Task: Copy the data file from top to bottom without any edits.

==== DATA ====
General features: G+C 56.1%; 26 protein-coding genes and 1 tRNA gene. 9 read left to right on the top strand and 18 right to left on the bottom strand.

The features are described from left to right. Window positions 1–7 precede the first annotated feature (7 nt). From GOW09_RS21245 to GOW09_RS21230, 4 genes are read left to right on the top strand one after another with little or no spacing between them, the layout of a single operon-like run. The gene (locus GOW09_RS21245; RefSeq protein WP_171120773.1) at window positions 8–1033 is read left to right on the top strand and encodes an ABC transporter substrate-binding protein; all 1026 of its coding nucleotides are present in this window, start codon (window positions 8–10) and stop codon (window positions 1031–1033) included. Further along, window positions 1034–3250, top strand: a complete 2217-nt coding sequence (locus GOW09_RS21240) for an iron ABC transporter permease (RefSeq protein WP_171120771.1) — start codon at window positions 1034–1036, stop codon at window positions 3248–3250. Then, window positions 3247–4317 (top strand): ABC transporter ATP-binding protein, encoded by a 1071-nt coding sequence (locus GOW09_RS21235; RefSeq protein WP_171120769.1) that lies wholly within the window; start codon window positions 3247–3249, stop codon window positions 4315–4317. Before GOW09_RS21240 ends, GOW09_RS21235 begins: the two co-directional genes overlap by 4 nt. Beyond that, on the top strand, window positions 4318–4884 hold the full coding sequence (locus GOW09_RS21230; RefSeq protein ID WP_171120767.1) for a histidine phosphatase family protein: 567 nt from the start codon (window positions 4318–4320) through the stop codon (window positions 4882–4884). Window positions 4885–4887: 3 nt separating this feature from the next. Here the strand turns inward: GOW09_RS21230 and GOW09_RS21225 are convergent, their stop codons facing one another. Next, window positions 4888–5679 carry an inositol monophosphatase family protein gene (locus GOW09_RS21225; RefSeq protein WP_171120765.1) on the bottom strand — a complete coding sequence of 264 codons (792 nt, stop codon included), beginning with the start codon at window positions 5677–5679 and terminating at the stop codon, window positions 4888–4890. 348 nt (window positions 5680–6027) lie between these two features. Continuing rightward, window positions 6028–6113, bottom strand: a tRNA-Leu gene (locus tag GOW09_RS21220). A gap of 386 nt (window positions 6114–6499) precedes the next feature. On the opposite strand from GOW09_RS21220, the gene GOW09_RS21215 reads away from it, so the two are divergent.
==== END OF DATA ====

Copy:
General features: G+C 56.1%; 26 protein-coding genes and 1 tRNA gene. 9 read left to right on the top strand and 18 right to left on the bottom strand.

The features are described from left to right. Window positions 1–7 precede the first annotated feature (7 nt). From GOW09_RS21245 to GOW09_RS21230, 4 genes are read left to right on the top strand one after another with little or no spacing between them, the layout of a single operon-like run. The gene (locus GOW09_RS21245; RefSeq protein WP_171120773.1) at window positions 8–1033 is read left to right on the top strand and encodes an ABC transporter substrate-binding protein; all 1026 of its coding nucleotides are present in this window, start codon (window positions 8–10) and stop codon (window positions 1031–1033) included. Further along, window positions 1034–3250, top strand: a complete 2217-nt coding sequence (locus GOW09_RS21240) for an iron ABC transporter permease (RefSeq protein WP_171120771.1) — start codon at window positions 1034–1036, stop codon at window positions 3248–3250. Then, window positions 3247–4317 (top strand): ABC transporter ATP-binding protein, encoded by a 1071-nt coding sequence (locus GOW09_RS21235; RefSeq protein WP_171120769.1) that lies wholly within the window; start codon window positions 3247–3249, stop codon window positions 4315–4317. Before GOW09_RS21240 ends, GOW09_RS21235 begins: the two co-directional genes overlap by 4 nt. Beyond that, on the top strand, window positions 4318–4884 hold the full coding sequence (locus GOW09_RS21230; RefSeq protein ID WP_171120767.1) for a histidine phosphatase family protein: 567 nt from the start codon (window positions 4318–4320) through the stop codon (window positions 4882–4884). Window positions 4885–4887: 3 nt separating this feature from the next. Here the strand turns inward: GOW09_RS21230 and GOW09_RS21225 are convergent, their stop codons facing one another. Next, window positions 4888–5679 carry an inositol monophosphatase family protein gene (locus GOW09_RS21225; RefSeq protein WP_171120765.1) on the bottom strand — a complete coding sequence of 264 codons (792 nt, stop codon included), beginning with the start codon at window positions 5677–5679 and terminating at the stop codon, window positions 4888–4890. 348 nt (window positions 5680–6027) lie between these two features. Continuing rightward, window positions 6028–6113, bottom strand: a tRNA-Leu gene (locus tag GOW09_RS21220). A gap of 386 nt (window positions 6114–6499) precedes the next feature. On the opposite strand from GOW09_RS21220, the gene GOW09_RS21215 reads away from it, so the two are divergent.